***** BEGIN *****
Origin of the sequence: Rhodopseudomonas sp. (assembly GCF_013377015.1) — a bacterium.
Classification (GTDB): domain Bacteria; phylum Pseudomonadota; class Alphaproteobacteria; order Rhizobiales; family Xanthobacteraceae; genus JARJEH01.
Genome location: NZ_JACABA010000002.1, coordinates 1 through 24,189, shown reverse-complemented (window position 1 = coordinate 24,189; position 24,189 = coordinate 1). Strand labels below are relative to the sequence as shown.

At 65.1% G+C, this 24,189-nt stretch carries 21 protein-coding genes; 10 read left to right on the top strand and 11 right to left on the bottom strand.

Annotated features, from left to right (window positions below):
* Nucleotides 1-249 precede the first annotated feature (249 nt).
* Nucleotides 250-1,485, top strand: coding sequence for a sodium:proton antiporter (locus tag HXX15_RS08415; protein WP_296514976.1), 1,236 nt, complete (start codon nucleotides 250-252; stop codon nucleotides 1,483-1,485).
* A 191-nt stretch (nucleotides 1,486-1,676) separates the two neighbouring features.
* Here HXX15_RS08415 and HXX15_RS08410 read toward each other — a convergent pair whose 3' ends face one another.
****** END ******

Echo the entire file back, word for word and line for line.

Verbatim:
Origin of the sequence: Rhodopseudomonas sp. (assembly GCF_013377015.1) — a bacterium.
Classification (GTDB): domain Bacteria; phylum Pseudomonadota; class Alphaproteobacteria; order Rhizobiales; family Xanthobacteraceae; genus JARJEH01.
Genome location: NZ_JACABA010000002.1, coordinates 1 through 24,189, shown reverse-complemented (window position 1 = coordinate 24,189; position 24,189 = coordinate 1). Strand labels below are relative to the sequence as shown.

At 65.1% G+C, this 24,189-nt stretch carries 21 protein-coding genes; 10 read left to right on the top strand and 11 right to left on the bottom strand.

Annotated features, from left to right (window positions below):
* Nucleotides 1-249 precede the first annotated feature (249 nt).
* Nucleotides 250-1,485, top strand: coding sequence for a sodium:proton antiporter (locus tag HXX15_RS08415; protein WP_296514976.1), 1,236 nt, complete (start codon nucleotides 250-252; stop codon nucleotides 1,483-1,485).
* A 191-nt stretch (nucleotides 1,486-1,676) separates the two neighbouring features.
* Here HXX15_RS08415 and HXX15_RS08410 read toward each other — a convergent pair whose 3' ends face one another.